Science, Applied in Your Back Yard
While it seems like science fiction, LIDAR data has already been used to map old stone walls left in the Northeastern United States through University of New Hampshire’s Stone Walls Project. The project is seeking to map out old stone walls by crowd sourcing imagery analysis to the general public. Anyone in John Q Public can look at the map, analyze it for a straight wall and mark it. When it’s marked it becomes light pink on the map as an unverified stone wall.
So what’s the deal with all the walls anyway? Settlers first came to farm the land of the new world. Unfortunately for them there was tree cover and a massive glacial deposits of rocks. Upwards of seventy percent of the forests were logged. Rocks removed and piled into fence lines because they just didn’t have anywhere else to put them. Upon each large rain storm or winter from heave thaw there were more rocks to add to the growing piles. Piles became fences marking ownership boundaries between properties or within properties for animal stalls.
For me, these walls indicate ruins and structure. Much like fish are attracted to structure underwater to live in, grouse are likewise attracted to edge habitat. Not much grows on a large rock wall, so there are gaps beside and around. These walls were once demarcation lines for property, separating farmhouse from field. So on one side may well be an orchard of apples gone feral, and the other a former livestock paddock.
Since the maps are analyzed by the public there are false positives. Often the unnaturally straight lines can be roads or other old man made objects. However, when viewed through the lens of hunting — all of these things can be of interest to us. Grouse and other game birds love edge habitat. Even old bulldozer or logging roads are beneficial to know about in the grand scheme of things. But if you find the 90 degree angles of an old rock wall fence forming boundaries of an old unmolested farmstead you might be in for a real treat. Maybe some apple trees went wild, maybe there’s remnants of a windbreak between fields. The prospects for hunting and exploring are many.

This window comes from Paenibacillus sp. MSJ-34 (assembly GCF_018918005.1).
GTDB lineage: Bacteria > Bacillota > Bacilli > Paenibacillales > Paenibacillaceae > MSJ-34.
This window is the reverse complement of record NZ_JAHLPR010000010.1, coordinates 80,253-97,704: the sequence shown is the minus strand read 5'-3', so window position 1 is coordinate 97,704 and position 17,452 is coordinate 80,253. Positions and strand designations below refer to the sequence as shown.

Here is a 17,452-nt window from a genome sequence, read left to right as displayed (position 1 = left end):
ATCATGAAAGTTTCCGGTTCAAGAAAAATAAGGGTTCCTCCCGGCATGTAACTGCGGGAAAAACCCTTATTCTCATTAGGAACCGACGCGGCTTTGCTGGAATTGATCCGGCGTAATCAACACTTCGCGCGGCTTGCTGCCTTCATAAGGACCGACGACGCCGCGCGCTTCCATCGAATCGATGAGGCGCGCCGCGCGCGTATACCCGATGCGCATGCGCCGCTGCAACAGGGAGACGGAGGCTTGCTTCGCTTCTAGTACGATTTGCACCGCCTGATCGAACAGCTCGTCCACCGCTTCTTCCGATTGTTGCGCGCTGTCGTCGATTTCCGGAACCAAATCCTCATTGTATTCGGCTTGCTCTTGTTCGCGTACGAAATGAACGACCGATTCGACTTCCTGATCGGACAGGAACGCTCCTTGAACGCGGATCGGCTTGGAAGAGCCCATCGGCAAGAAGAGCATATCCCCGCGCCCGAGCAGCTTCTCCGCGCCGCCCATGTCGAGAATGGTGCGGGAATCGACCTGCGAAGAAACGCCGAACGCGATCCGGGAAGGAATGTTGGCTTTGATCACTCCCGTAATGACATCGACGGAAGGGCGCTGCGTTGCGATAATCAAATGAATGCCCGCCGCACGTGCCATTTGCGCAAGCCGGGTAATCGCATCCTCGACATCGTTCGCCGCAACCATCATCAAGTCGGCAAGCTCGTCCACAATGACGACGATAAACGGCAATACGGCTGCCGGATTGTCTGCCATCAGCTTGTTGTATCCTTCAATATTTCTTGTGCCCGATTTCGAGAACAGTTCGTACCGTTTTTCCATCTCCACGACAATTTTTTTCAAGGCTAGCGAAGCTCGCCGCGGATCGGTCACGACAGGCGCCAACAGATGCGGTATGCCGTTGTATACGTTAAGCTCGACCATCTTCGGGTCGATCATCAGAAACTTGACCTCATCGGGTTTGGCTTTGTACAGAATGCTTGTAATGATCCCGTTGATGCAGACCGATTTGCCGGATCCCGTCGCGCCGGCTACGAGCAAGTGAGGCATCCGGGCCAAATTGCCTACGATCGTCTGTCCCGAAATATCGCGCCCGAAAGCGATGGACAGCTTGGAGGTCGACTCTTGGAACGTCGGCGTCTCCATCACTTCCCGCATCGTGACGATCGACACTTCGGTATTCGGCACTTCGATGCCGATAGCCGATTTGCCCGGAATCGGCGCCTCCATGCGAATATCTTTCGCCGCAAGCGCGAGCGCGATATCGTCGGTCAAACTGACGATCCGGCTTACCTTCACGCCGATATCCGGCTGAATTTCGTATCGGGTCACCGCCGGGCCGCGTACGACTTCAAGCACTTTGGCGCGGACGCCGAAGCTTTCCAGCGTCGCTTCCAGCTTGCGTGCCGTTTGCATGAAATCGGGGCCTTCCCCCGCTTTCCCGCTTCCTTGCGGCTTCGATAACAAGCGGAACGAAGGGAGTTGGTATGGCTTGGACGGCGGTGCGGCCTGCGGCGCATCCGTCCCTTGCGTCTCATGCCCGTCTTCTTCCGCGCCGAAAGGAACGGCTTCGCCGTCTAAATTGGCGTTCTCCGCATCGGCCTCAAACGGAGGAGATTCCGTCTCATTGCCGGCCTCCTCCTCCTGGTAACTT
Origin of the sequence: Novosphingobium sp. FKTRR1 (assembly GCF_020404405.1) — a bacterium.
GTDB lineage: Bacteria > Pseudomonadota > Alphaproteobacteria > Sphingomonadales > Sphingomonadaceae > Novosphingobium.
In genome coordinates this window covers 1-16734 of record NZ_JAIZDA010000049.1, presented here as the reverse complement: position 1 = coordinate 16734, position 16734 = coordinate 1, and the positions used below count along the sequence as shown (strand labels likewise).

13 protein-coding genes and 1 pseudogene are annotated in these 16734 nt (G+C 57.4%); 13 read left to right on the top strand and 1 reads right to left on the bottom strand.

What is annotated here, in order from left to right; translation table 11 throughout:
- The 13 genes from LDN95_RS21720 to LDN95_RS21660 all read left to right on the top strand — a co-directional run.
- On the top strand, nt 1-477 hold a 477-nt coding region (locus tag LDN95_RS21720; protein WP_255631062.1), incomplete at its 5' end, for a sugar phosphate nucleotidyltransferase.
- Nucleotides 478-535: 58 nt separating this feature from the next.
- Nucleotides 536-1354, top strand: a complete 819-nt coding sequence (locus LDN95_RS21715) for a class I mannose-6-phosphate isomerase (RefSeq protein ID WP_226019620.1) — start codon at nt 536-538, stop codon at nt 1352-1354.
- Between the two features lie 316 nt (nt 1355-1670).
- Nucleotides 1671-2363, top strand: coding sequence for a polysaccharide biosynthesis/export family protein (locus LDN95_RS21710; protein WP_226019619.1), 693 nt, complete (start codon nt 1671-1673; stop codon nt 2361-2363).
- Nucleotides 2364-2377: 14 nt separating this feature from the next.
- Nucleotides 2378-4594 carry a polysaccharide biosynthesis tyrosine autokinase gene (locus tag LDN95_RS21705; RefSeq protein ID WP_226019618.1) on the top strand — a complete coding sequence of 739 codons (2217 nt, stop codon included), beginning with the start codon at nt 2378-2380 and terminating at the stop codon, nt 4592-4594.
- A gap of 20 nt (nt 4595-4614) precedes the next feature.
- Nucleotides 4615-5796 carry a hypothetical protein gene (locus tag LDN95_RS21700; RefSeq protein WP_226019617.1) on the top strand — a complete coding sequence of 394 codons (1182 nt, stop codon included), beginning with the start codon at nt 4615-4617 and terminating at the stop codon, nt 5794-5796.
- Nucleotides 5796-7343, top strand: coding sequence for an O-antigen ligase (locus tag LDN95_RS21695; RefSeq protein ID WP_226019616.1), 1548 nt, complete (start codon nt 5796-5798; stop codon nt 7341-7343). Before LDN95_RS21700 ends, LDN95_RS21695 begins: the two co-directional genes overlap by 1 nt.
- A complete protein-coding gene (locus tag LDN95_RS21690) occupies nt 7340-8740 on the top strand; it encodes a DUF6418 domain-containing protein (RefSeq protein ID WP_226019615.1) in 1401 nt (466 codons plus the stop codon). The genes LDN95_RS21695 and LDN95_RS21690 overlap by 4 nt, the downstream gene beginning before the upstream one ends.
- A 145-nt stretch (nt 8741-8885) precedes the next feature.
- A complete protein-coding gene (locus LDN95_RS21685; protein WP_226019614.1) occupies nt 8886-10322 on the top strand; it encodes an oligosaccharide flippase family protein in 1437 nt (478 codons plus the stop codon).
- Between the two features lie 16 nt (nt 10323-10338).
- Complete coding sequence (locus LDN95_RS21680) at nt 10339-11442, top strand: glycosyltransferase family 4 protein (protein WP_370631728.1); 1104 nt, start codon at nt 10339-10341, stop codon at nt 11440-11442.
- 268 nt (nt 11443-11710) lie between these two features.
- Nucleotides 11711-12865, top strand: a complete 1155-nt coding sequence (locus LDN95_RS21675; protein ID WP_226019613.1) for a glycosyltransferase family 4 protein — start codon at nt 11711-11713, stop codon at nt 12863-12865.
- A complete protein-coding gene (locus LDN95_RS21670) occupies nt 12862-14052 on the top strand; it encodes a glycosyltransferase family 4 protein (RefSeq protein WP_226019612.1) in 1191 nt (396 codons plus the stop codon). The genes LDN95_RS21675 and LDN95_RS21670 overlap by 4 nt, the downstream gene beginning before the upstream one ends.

So that’s New Hampshire where some of the work is already done. But stone fences should only be where people are, right? Well during the course of the last several hundred years the fences generally withstood the test of time. Even though the land has transferred many, many times the likelihood of the walls being destroyed is slim. That cool formation above by the way? It’s on public land. That’s the trick. Cross referencing maps, LIDAR, and land ownership. Sound like too much work? Well, that’s the type of obsession that just might give you the edge on other hunters.
In our next article we’ll talk about sourcing, using, and analyzing the data to see if we can’t find some new places to hunt based on our access to publicly available LIDAR data.
- The Geology of Colonial New England Stone Walls
- New England Is Crisscrossed With Thousands of Miles of Stone Walls
- What is LIDAR?
- Seeing the Forest Through the Trees with a New LiDAR System
- NH Stone Wall Mapper
- Scientists Use LiDAR to Discover Massive Lost Mayan City
- Borgring: the discovery of a Viking Age ring fortress
- Looking at LiDAR to Map Stone Walls [PDF]
- Exclusive: Laser Scans Reveal Maya “Megalopolis” Below Guatemalan Jungle
- Stone walls can be found via LIDAR from above, crowd-sourcing from below
- Laser Scans Reveal Massive Khmer Cities Hidden in the Cambodian Jungle